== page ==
The organization did well to recognize the security issues affecting the communities where diamonds were mined, cut, and polished. The resolutions, which were among the four pillars of consensus adopted on various diamond-related matters, noted the satisfaction of the assembly that the implementation of the Kimberly process will have continued positive impacts on reducing the chances for diamonds to play a role in fueling armed conflicts. Another effect is that the Kimberly process’s implementation protects the diamond trade’s legitimacy. The company is aware that the solutions raised will contribute to building the company’s reputation because diamond smuggling and illegal diamonds have ended in members of Kimberly’s process.

Key Recommendations

The company should build trust with stakeholders by involving in the legitimate diamond business. The company should also strengthen its faith in the community by advocating and ensuring safe and responsible mining. The company should also be committed to implementing the best practice program (De Beers Group). This program will ensure that the De beers group is trusted to be free from conflicts and regain a reputation of compliance with the international framework of human rights. The company should also demonstrate care for all diamond stakeholders. These efforts should apply throughout the company’s value chain from diamond exploration to retail. The company’s business units, clients, and contractors must provide self-evaluation against every relevant standard.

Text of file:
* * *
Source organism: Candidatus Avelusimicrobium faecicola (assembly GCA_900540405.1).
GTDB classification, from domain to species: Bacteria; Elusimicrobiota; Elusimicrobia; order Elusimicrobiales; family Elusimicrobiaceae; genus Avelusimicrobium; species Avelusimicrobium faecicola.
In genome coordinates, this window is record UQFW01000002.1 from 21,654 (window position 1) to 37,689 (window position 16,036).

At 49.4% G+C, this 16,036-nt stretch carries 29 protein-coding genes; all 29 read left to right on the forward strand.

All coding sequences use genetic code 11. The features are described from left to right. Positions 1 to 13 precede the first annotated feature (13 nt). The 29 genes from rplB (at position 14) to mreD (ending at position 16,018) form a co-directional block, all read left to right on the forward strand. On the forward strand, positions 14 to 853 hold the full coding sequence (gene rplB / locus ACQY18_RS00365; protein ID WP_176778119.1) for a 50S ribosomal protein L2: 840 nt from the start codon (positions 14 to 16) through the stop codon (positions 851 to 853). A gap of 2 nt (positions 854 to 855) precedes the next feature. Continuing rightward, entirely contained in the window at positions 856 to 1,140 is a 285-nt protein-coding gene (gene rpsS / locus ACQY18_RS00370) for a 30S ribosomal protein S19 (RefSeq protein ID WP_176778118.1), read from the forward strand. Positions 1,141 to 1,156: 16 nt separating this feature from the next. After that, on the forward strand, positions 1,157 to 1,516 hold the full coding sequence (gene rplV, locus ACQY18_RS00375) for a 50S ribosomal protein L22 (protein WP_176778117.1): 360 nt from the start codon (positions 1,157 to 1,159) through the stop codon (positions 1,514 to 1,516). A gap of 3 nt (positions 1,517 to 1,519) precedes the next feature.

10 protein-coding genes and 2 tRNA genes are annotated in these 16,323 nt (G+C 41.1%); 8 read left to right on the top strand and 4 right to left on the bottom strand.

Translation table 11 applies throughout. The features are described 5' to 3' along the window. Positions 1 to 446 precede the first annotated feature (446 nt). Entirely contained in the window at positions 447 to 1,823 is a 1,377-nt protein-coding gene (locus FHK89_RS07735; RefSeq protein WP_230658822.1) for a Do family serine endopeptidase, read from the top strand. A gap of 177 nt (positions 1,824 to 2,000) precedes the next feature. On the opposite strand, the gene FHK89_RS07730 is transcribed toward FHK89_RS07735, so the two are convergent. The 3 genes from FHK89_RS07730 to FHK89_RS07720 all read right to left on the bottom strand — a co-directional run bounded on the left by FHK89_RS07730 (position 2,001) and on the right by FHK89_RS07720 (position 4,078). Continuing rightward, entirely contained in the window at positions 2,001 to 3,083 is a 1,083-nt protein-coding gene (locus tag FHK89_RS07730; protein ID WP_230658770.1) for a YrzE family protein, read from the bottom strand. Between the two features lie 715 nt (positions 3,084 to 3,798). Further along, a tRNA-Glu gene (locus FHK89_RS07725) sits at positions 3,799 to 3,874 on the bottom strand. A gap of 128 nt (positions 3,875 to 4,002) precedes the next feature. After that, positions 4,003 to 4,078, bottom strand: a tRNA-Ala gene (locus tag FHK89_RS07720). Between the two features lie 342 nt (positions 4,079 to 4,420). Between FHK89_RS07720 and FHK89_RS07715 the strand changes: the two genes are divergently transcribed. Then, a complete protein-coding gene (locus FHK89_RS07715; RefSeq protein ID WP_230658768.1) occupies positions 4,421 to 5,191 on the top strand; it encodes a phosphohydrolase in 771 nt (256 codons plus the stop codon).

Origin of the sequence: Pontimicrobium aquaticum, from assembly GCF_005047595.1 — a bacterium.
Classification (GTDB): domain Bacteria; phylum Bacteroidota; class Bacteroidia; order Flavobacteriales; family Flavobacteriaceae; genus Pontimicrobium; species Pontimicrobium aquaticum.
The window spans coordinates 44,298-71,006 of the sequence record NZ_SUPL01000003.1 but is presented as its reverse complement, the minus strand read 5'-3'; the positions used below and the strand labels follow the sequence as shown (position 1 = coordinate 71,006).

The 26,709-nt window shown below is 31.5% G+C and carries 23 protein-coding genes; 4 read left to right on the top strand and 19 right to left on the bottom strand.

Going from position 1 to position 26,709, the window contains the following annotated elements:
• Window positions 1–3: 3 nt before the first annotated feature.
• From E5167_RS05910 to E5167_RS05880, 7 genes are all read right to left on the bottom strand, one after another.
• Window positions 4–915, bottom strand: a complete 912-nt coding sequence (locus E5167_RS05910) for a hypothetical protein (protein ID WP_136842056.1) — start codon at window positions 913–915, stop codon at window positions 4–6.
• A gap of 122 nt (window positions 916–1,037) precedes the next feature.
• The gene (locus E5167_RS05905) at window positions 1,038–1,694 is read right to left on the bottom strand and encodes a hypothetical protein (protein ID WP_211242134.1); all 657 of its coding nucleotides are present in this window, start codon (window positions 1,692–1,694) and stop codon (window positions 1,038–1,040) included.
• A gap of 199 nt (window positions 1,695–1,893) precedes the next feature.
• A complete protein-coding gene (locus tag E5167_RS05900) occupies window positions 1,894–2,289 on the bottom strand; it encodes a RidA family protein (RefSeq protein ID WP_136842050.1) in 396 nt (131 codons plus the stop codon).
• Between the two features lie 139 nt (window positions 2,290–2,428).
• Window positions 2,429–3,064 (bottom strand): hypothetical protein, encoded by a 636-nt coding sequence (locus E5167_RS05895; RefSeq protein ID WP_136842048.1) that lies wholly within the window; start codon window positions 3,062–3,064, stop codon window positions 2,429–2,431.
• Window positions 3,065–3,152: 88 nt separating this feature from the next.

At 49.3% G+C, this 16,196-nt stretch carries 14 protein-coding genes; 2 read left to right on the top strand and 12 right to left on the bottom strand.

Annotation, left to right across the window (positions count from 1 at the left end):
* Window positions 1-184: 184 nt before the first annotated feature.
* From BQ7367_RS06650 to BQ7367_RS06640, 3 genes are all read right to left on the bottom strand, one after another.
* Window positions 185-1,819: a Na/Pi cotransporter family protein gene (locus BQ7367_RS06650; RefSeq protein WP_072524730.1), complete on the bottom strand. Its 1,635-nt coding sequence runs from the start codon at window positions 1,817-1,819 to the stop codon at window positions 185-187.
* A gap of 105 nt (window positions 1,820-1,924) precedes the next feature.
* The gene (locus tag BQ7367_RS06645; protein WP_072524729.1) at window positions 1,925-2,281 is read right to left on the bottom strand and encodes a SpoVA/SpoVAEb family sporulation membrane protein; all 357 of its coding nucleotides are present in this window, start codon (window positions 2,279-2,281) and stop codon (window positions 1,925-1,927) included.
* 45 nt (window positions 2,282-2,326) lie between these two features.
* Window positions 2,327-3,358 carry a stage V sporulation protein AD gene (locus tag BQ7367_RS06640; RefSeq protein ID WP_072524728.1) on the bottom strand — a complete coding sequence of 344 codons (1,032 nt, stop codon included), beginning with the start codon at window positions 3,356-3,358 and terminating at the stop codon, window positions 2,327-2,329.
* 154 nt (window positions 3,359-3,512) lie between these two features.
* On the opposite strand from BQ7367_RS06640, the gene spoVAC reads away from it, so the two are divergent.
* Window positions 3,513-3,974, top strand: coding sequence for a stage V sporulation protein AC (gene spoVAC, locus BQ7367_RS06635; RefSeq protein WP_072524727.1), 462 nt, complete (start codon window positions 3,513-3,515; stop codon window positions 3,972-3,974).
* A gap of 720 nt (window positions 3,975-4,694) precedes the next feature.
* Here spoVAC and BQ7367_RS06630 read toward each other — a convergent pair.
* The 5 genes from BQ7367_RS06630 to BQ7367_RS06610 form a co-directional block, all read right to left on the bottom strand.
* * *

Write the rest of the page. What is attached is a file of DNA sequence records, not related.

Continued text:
Work Cited

Bergenstock, Donna J., and James M. Maskulka. “The de beers story: are diamonds forever?.” Business Horizons 44.3 (2001): 37-44.

De Beer Company. De Beers Group,

De Beers Group. “Best Practice Principles Assurance Programme.” De Beers Group,

Le Billon, Philippe. “Fatal transactions: Conflict diamonds and the (anti) terrorist consumer.” Antipode 38.4 (2006): 778-801.

United Nations. “General Assembly Reaffirms Strong, Ongoing Support for Kimberley Process Targeting Global Trade-in ‘Blood Diamonds’, by One of Four Resolutions.” Welcome to the United Nations,


Don't have time to write this essay on your own?
Use our essay writing service and save your time. We guarantee high quality, on-time delivery and 100% confidentiality. All our papers are written from scratch according to your instructions and are plagiarism free.
Place an order

Cite This Work

To export a reference to this article please select a referencing style below:

Copy to clipboard
Copy to clipboard
Copy to clipboard
Copy to clipboard
Copy to clipboard
Copy to clipboard
Copy to clipboard
Copy to clipboard
Need a plagiarism free essay written by an educator?
Order it today

Popular Essay Topics